It doesn’t take much courage for me stand up here and say “the Kingdom of God has come near; change your minds and believe in the good news,” and to ask myself and ask you to imagine that Kingdom of God being not just over the horizon of this life but now, near, and not just for me and you but for the prisoner, for the poor child, for the person living in a war zone halfway around the world, for the desperately unwell lost man at PADS, for the unborn child, for the neighbor who came here without documents because it was the only way he could see to care for his family—it takes no courage on my part to ask you to believe that good news. You could get tired of hearing it or I could get tired of saying it and I can do something else and we’d all be just fine. There are nets and boats there for us all—including me. There are bottle caps to give if we want to give them. I’ve given a lot of bottle caps, so to say, in my life and I’m not done giving them yet. What takes courage is believing the good news and following when you hear it.
The amazing thing is not that a man was found. The amazing thing is not that somebody does what I do. The amazing thing is that people follow when Jesus calls to them. The amazing thing is that somebody—that is you all—gives something they are absolutely allowed to keep for themselves. The amazing thing is that the people of this church put their money together so that I can go and sit with a man most of you don’t know, who has forgotten who I am, and pray God’s blessing on him, a man who can never pay you back for your generosity. The amazing thing is that the people of this church keep the light on, the furnace running and food on the table on a Saturday night when you could be doing literally anything else in the world. The amazing thing is that we hear about this Jesus who got promoted because his teacher was arrested and we can try to open up this good news that makes us face ourselves and each other with sometimes terrifying clarity and yet you all don’t fill the plates with bottle caps.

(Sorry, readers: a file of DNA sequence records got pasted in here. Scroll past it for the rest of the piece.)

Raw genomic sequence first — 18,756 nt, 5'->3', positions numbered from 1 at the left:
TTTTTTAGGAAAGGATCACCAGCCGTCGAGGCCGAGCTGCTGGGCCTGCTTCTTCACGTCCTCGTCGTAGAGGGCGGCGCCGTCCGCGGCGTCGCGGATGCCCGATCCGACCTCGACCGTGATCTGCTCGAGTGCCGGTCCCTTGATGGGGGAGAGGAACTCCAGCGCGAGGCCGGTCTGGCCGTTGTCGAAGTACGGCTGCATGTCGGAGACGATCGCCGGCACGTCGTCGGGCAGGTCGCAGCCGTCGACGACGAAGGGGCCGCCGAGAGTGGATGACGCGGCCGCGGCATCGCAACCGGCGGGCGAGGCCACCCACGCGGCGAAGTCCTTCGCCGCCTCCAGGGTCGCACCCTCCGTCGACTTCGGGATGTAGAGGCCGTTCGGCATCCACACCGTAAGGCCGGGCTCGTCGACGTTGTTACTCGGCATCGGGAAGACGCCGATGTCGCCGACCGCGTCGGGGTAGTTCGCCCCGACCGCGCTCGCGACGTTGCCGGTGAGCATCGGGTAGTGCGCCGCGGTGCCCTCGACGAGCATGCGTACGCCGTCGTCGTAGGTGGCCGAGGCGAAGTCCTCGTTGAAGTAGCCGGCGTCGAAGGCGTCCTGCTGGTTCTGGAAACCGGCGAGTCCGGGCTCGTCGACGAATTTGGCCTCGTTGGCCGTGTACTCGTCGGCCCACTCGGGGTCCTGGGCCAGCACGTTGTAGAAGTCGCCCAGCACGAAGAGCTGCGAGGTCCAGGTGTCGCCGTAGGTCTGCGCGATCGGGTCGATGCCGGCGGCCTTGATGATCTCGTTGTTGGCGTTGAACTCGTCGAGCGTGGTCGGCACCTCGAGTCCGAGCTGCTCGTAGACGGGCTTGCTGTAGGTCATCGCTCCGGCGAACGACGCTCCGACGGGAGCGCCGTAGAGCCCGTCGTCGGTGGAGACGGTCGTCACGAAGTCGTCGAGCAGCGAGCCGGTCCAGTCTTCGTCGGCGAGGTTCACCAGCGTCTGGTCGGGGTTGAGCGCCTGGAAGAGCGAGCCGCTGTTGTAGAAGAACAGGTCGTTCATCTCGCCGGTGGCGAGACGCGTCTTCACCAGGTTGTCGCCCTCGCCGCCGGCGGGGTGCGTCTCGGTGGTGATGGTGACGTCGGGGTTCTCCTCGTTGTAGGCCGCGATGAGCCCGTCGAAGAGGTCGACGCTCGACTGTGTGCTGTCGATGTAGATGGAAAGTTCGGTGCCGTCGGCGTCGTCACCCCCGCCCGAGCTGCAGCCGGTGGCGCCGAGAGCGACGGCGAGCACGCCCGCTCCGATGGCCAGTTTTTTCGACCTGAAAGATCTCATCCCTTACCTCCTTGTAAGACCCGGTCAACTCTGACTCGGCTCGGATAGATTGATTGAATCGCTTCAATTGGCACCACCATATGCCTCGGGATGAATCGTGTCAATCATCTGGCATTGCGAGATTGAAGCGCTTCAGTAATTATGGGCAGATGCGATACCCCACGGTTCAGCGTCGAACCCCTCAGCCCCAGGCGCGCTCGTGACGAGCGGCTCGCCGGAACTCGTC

Because this is the thing: there is no special punishment for Simon and Andrew and James and John if they don’t follow. There’s no hell for staying home and mending the nets and watching Joel Osteen on the TV. The punishment is only this: you don’t get to see the Kingdom of God near at hand. It’s that the world goes on exactly as it did before, exactly as you’d expect, with Herod as King and Caesar as Emperor and God safely up in heaven and no room in the world for the lost person. The only punishment is that there is no freedom movement, no PADS, no electric bond between us and our neighbor, no dream that can become a reality, little by little.
Those are the blessings of listening when we have the right to close our ears. They are the blessings of following when we have the right to stay with our nets. They are the blessings of opening our hands when we have the right to give only bottle caps. They are the blessings of believing that the world does not have to be what it has always been, that there is more than one course a life can take, and that the coming of Jesus changes things, not just here in our hearts but in our hands and everything they touch with his love.